Today, Naked Security reports that it gets much worse: “Tapplock’s cloud-based administration tools were as vulnerable as the lock, as Greek security researcher Vangelis Stykas found out very rapidly.” From the report: Stykas found that once you’d logged into one Tapplock account, you were effectively authenticated to access anyone else’s Tapplock account, as long as you knew their account ID. You could easily sniff out account IDs because Tapplock was too lazy to use HTTPS (secure web connections) for connections back to home base — but you didn’t really need to bother, because account IDs were apparently just incremental IDs anyway, like house numbers on most streets. As a result, Stykas could not only add himself as an authorized user to anyone else’s lock, but also read out personal information from that person’s account, including the last location (if known) where the Tapplock was opened.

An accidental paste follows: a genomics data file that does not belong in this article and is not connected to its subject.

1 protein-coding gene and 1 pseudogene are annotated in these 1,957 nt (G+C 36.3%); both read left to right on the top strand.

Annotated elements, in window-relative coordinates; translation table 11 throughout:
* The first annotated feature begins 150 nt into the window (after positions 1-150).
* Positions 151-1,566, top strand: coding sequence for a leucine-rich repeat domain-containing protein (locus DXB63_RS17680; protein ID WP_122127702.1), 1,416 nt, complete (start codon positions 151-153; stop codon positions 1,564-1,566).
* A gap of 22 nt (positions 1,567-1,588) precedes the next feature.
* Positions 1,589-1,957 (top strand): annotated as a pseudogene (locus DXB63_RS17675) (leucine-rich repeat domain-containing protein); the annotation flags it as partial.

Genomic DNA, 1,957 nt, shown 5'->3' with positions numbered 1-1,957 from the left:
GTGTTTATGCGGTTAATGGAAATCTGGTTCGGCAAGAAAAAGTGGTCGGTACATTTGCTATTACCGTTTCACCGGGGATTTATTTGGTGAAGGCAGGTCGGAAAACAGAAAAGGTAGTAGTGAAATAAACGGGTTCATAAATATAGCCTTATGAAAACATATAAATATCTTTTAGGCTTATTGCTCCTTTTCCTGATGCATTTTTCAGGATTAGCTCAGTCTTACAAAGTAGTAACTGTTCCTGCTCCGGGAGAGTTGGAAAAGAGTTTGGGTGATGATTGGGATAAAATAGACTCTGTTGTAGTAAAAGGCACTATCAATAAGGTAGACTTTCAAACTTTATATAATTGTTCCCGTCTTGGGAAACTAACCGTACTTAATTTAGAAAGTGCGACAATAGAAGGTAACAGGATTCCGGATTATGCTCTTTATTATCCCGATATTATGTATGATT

Incredibly, Tapplock’s back-end system would not only let him open other people’s locks using the official app, but also tell him where to find the locks he could now open! Of course, this gave him an unlocking speed advantage over Pen Test Partners — by using the official app Stykas needed just 0.8 seconds to open a lock, instead of the sluggish two seconds needed by the lock-cracking app.

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Posted by amiller in Blog, Security

UK Lawmaker Who Quizzed Facebook On Its Privacy Practices Doesn't Seem To Care Much About His Own Website's Privacy Practices